University of Exeter logo

Research and Innovation blog

Home About Contact Toggle navigation Open menu

European languages and partnerships remain critical for global Exeter and Britain

21 June 2021

4 minutes to read

European languages and partnerships remain critical for global Exeter and Britain

“European languages and partnerships remain critical for global Exeter and Britain” is written by Sally Faulkner, Exeter’s Assistant Deputy Vice Chancellor (Europe).

On Friday 18th June, the University of Exeter welcomed Susannah Poulton, a Government International Trade Adviser and graduate of Spanish and German, to our latest Languages in a Global World event. Susannah spoke passionately about the career, business and trade opportunities provided by studying languages.

Sally Faulkner

Prof Sally Faulkner

I was delighted to lead the question and answer session following an opening by Vice-Chancellor, Professor Lisa Roberts and a discussion with Provost, Professor Janice Kay. Susannah explained to the live audience how learning languages and communicating across cultures was an essential skillset for the next generation and future international growth for UK businesses. A recording of the event is available on the University YouTube account here.

The event was also the launch of Exeter’s crowdfunding campaign to support students to study and work abroad. Following the withdrawal from the Erasmus+ Scheme and the creation of the new UK Turing Scheme there may be less funding to support international learning and employment experiences for students. At Exeter, around 500 students per year benefitted from Erasmus funding and in the future we want to ensure that a student’s background or financial circumstances does not limit their life choices and career opportunities.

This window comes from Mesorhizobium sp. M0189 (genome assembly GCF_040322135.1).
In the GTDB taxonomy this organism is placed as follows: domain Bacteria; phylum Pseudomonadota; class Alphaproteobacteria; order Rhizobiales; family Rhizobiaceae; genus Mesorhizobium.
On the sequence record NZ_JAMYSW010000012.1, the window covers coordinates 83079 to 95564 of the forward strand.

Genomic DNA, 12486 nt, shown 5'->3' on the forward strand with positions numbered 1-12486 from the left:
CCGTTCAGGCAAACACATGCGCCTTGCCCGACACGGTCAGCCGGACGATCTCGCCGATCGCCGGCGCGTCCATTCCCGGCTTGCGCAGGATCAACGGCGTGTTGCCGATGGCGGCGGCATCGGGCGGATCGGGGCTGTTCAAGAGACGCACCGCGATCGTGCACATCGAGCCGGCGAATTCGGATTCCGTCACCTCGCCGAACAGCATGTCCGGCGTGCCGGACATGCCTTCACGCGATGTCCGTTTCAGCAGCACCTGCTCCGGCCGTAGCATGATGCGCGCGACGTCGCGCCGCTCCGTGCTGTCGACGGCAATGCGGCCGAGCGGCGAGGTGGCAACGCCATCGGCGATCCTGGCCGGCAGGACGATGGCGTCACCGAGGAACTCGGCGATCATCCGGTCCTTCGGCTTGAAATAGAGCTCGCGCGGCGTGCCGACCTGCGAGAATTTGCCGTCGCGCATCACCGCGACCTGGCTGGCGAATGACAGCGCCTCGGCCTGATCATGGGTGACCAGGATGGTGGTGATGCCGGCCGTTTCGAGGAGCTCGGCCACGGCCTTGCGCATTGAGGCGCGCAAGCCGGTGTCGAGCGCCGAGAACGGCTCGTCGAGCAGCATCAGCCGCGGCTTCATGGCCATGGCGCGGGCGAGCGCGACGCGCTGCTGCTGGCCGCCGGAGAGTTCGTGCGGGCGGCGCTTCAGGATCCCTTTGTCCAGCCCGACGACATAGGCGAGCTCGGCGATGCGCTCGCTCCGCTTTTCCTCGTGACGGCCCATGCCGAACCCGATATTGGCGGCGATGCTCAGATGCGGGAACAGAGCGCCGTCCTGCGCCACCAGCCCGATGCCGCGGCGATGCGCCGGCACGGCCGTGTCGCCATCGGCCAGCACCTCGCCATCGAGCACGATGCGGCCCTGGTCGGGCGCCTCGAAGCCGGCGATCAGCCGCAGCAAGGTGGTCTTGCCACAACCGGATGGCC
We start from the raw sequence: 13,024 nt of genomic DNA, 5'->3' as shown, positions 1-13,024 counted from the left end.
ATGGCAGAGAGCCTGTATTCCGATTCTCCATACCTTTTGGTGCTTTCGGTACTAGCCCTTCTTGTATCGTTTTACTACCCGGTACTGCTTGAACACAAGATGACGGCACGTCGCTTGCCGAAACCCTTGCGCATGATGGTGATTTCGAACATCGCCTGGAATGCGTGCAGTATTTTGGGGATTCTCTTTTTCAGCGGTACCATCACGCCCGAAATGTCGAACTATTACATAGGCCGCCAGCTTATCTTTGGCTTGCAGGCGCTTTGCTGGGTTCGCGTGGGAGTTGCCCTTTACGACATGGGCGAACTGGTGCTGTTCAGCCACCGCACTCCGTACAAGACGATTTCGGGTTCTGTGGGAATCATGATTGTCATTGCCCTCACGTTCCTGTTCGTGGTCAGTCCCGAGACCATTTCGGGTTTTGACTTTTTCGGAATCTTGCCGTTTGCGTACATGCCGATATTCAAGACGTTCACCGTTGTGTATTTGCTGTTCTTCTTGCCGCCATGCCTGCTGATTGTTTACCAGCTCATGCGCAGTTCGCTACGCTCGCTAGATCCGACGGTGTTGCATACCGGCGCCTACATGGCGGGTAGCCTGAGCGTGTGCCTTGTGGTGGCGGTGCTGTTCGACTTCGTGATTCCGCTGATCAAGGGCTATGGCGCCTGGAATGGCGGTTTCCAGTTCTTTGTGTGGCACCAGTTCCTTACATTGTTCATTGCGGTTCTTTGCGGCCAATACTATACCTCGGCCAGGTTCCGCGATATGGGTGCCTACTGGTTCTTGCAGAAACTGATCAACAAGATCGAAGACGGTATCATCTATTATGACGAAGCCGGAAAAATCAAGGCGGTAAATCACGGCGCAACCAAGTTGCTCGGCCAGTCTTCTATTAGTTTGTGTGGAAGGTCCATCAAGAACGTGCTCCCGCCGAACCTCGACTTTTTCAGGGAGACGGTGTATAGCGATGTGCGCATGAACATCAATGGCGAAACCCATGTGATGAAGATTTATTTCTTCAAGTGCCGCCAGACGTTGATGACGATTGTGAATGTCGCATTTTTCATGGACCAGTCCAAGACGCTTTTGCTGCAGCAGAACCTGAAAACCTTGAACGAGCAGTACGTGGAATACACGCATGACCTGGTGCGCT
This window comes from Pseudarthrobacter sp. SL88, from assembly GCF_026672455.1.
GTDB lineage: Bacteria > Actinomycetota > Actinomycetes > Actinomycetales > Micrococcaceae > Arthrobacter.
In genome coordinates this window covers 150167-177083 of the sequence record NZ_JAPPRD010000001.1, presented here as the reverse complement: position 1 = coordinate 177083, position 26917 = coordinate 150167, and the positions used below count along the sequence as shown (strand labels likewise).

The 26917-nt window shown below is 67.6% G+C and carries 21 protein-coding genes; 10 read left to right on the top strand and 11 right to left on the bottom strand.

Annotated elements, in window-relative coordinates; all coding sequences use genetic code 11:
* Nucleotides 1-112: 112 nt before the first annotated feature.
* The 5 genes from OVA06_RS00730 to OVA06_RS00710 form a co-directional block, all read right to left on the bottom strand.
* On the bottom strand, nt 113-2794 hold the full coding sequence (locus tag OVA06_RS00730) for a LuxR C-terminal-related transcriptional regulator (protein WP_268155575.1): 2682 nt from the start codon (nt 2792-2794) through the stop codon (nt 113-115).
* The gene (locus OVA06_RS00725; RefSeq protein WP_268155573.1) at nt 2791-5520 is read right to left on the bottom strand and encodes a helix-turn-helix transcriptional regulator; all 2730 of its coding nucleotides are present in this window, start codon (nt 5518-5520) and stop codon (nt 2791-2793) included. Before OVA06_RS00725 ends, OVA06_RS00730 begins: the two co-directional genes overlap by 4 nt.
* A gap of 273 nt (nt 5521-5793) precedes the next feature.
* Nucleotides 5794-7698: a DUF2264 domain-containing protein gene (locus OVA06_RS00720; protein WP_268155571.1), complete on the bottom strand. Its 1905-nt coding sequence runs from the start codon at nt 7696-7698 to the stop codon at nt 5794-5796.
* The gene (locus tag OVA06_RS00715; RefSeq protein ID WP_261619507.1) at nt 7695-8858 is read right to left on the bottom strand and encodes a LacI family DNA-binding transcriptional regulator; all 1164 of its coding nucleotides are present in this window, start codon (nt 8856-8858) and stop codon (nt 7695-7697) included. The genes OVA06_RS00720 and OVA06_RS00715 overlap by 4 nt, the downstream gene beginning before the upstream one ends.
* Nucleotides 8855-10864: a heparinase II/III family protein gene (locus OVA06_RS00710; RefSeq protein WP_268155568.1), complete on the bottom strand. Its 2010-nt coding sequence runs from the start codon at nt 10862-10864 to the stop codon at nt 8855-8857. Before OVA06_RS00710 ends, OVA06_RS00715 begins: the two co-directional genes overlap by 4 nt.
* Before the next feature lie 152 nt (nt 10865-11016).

Studying or working abroad boosts students’ confidence, enhances their CVs and enables them to develop graduate-level skills for global employability. We know that students who have studied or worked abroad do better academically, are 32% less likely to be unemployed, more likely to be in a graduate-level job and receive a 5% higher starting salary than those without overseas experience.

We have a long history of facilitating our students to work and study abroad, as well as welcoming students to our campuses as part of exchange agreements. Understanding difference and embracing diversity are crucial to both personal growth and building community and the new fundraising programme is designed to support as many students as possible for short and long-term placements.

In my previous Europe Blog – Life after Brexit – I was honest about my disappointment at the loss of Erasmus+ but also my determination to make the new Turing scheme work for our students. Through the new Turing scheme we have requested funding for study abroad placements to all possible destinations to maintain our Europe exchanges but also new locations around the world. There is new flexibility to offer 4 week to 12 month placements and we have prioritised widening access and participation for all our students. We hope to find out in July how successful we have been in our application for funding and there are also some positive signs about inbound nominations and international interest for the 2021/22 academic year. We will let everyone know the results as soon as we can and open up the opportunities for students to take part.